With the recent killing of Philando Castile among others, I’ve seen on social media many people who are decrying some kind of inherent racism in older generations. This, many have said, results in the death of innocent African Americans time and time again.
A lot of the material on social seems to make very wide-ranging generalizations based on emotional reaction and what I see as “emotional opinion,” without much reflection and study. A white police officer kills an unarmed or innocent black man, and that statement seems to stand alone in people’s minds.
In my opinion, nobody should take those words at anywhere near face value without doing some deeper research into why such an event might have taken place.
PBS news anchor Hari Sreenivasan visited psychologist David Amodio at New York University who has been working on studying racial bias in people, specifically pointed at the 18-29 millennial demographic. I reviewed the tape, and I think many people who especially consider themselves racially tolerant should take a look here.
Seriously, please click here and actually watch the broadcast.
Surprising and uncomfortable results come to light. Not only are dating preferences for virtually all racial backgrounds prefer Caucasian profiles, but most people more likely to shoot an unarmed black man statistically.
Most all the people I know would, when asked “are you racist?” vehemently answer with an emphatic “no.” We are demographically the most diverse society when compared to past generations. I would even say most people I know live a more racially diverse lifestyle than myself.
So what leads to these inherent biases? Can millennials blame their parents? Centuries of overt and covert prejudice and racism? That requires a lot of historical analysis to come up with a clear answer, but I believe a least a rough sketching would submit the answer is “yes.”
All this runs very deep, when race was first posited as a real condition of life hundreds of years ago. Attributing negative stereotypes to racial bias, according to this video, runs deeply enough to affect young children.
Now, we need to ask ourselves a very sobering question: If we generally believe science brings us cold, rational answers to our most important questions, can we find ways around these results to find that somehow we do not fit into the statistical norm? I think that is a question many of us can say at this point in time is an uneasy, sobering “no.”
Full disclosure: I was not able to find Amodio’s test online to take myself, and I was not able to travel to New York University to take the more comprehensive “shoot test.” Yet, an uncomfortable reality results which I believe would be best stated bluntly.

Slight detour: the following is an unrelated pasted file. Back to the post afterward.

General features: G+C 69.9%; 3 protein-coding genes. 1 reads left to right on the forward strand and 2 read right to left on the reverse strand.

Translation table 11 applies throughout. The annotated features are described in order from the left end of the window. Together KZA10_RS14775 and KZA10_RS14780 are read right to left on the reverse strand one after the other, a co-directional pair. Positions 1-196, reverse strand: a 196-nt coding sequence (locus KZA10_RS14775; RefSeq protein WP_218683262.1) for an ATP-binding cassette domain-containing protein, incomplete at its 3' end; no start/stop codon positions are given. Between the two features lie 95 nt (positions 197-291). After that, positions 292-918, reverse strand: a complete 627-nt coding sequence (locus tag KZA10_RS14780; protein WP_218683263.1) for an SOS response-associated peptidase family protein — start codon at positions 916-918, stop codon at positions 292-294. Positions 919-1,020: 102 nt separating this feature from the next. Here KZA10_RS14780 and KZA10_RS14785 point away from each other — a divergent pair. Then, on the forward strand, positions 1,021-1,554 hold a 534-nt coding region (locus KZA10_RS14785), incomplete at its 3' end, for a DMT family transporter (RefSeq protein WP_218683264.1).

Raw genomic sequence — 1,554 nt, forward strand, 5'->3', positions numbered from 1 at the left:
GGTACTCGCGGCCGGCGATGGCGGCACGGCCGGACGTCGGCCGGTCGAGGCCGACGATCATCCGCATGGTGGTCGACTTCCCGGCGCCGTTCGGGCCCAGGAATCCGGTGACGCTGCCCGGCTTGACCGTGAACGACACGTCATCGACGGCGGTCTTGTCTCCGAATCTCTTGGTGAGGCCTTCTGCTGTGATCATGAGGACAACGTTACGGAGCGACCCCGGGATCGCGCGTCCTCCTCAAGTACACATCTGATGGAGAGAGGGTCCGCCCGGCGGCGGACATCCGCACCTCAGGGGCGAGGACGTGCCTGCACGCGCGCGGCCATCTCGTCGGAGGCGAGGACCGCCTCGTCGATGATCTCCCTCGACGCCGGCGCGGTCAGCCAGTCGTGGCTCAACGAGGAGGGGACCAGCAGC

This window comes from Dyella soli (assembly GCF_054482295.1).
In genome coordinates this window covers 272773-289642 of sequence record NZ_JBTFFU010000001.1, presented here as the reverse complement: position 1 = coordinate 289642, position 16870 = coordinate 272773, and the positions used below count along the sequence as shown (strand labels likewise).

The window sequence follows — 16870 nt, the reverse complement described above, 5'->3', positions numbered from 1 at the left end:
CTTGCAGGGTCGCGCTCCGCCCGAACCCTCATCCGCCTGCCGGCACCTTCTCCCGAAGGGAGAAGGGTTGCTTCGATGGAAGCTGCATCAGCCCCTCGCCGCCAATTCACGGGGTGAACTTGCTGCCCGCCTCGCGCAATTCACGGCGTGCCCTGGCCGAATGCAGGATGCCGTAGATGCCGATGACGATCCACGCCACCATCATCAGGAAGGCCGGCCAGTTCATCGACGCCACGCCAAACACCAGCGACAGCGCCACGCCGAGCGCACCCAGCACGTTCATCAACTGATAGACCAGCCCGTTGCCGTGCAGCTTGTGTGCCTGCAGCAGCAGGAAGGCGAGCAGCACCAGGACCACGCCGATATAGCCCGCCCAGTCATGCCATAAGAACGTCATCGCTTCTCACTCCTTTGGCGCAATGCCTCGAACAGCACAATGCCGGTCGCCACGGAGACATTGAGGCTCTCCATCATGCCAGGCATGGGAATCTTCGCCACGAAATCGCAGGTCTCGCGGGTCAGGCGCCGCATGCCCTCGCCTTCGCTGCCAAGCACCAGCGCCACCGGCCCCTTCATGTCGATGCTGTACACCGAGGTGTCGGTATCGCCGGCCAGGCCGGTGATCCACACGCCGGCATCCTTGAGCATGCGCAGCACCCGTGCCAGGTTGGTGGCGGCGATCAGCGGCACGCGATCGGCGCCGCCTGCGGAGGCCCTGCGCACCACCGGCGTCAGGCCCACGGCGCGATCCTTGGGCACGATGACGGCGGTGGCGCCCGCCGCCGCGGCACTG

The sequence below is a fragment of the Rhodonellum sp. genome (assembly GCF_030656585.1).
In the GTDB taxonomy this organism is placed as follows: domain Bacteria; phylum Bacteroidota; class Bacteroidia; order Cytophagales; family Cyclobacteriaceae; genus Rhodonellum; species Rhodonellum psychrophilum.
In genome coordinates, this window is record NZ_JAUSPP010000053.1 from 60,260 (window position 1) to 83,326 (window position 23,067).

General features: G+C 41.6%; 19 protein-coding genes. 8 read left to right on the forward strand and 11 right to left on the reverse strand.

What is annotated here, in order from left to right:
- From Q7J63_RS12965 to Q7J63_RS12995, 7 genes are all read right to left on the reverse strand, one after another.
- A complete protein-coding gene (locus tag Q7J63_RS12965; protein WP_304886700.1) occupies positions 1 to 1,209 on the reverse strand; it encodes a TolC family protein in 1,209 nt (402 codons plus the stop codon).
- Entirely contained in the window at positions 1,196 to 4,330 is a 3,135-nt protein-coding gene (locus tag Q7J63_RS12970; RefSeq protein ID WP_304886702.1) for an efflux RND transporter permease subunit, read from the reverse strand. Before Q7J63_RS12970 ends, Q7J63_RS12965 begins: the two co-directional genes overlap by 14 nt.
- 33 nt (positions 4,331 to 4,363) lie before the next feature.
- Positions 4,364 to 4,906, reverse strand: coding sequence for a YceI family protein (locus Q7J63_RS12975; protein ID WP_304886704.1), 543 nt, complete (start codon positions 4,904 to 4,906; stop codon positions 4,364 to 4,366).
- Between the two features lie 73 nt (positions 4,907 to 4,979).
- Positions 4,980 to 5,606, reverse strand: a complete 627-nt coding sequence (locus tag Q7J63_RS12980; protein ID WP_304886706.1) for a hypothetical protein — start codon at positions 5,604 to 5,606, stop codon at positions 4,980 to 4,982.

According to hard scientific study, many of us would likely, given the space of a split-second decision, shoot an unarmed black man before an unarmed white man.
I caution before you take my words to heart, to review the video linked above to understand fully why I wrote that if the above statement confuses or bothers you.
I do believe millennials are more racially tolerant, and albeit slowly we are making progress. But I also wonder whether simply raising awareness, or something more extreme, is required to fulfill the change we all hope to see. I see people are very quick to react to racially-motivated killings when they only have themselves to judge, but science shows when judged from the outside, a majority of us might make the same decisions the police officers we seem to label as racist made.
Key word might. I want to be delicate in how I phrase this, and I hope I am putting my point across clearly. Statistical evidence does not establish a rule, simply a trend. What is incredibly interesting in this trend is it affects the very population which is making the hardest stance against institutionalized racism, at large in the court system and law enforcement and all walks of life: Millennials.
Another question arises: how often are we faced with split second, life-or-death decisions? Outside of law enforcement and the military, many people would be hard-pressed to find themselves in a situation where they did not have the time to take most all experiences and run them through our personal, emotional scrub test to vet out all the things we feel are negative in terms of bias.
We can all also understand that being a police officer does not automatically make you racist. Feel free to debate with me about anything I’ve said here, but especially that statement.
I think what the above study suggests is in the heat of split-second decisions, these inherent, buried biases are exponentially exacerbated when our lives, or the lives of others, are at stake.
I suggest the change we want to see is something that requires something deeper than we fully understand, and is a work-in-progress. What I do believe is a step in the right direction is asking oneself the uncomfortable question of whether or not any (or all) of us hold some kind of racial bias.
How do we overcome this? Is it training? Time? Will the shock of these events, and those past and future somehow lead us to teach our own children better?
If we want police officers to somehow quell this inherent racial bias, how do we do that? It’s truly futile to simply wish something away that is essentially a part of us all, and I believe without asking ourselves these tough questions, any attempt to “raise awareness” or “talk it out” moves into a wholly political realm as opposed to creating true, holistic, human progress in the face of racism.